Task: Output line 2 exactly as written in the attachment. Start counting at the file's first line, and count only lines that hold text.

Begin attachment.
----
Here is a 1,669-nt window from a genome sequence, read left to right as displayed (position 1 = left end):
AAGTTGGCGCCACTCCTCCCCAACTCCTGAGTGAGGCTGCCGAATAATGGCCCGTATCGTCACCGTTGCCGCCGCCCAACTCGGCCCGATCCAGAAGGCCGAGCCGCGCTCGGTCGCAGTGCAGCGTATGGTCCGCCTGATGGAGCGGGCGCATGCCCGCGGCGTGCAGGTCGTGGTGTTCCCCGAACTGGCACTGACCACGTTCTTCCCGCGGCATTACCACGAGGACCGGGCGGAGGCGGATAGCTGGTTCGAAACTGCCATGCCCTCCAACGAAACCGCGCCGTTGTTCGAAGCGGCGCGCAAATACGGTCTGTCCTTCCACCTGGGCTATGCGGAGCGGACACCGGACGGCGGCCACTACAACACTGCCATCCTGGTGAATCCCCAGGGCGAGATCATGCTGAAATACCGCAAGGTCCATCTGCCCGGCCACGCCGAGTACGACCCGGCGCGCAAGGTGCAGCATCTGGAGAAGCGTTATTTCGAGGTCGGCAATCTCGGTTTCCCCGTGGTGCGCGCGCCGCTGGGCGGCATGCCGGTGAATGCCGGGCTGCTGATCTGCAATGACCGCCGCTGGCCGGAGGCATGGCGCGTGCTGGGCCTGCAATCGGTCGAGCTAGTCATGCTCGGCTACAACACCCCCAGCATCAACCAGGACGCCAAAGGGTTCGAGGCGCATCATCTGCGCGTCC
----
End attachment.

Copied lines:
AAGTTGGCGCCACTCCTCCCCAACTCCTGAGTGAGGCTGCCGAATAATGGCCCGTATCGTCACCGTTGCCGCCGCCCAACTCGGCCCGATCCAGAAGGCCGAGCCGCGCTCGGTCGCAGTGCAGCGTATGGTCCGCCTGATGGAGCGGGCGCATGCCCGCGGCGTGCAGGTCGTGGTGTTCCCCGAACTGGCACTGACCACGTTCTTCCCGCGGCATTACCACGAGGACCGGGCGGAGGCGGATAGCTGGTTCGAAACTGCCATGCCCTCCAACGAAACCGCGCCGTTGTTCGAAGCGGCGCGCAAATACGGTCTGTCCTTCCACCTGGGCTATGCGGAGCGGACACCGGACGGCGGCCACTACAACACTGCCATCCTGGTGAATCCCCAGGGCGAGATCATGCTGAAATACCGCAAGGTCCATCTGCCCGGCCACGCCGAGTACGACCCGGCGCGCAAGGTGCAGCATCTGGAGAAGCGTTATTTCGAGGTCGGCAATCTCGGTTTCCCCGTGGTGCGCGCGCCGCTGGGCGGCATGCCGGTGAATGCCGGGCTGCTGATCTGCAATGACCGCCGCTGGCCGGAGGCATGGCGCGTGCTGGGCCTGCAATCGGTCGAGCTAGTCATGCTCGGCTACAACACCCCCAGCATCAACCAGGACGCCAAAGGGTTCGAGGCGCATCATCTGCGCGTCC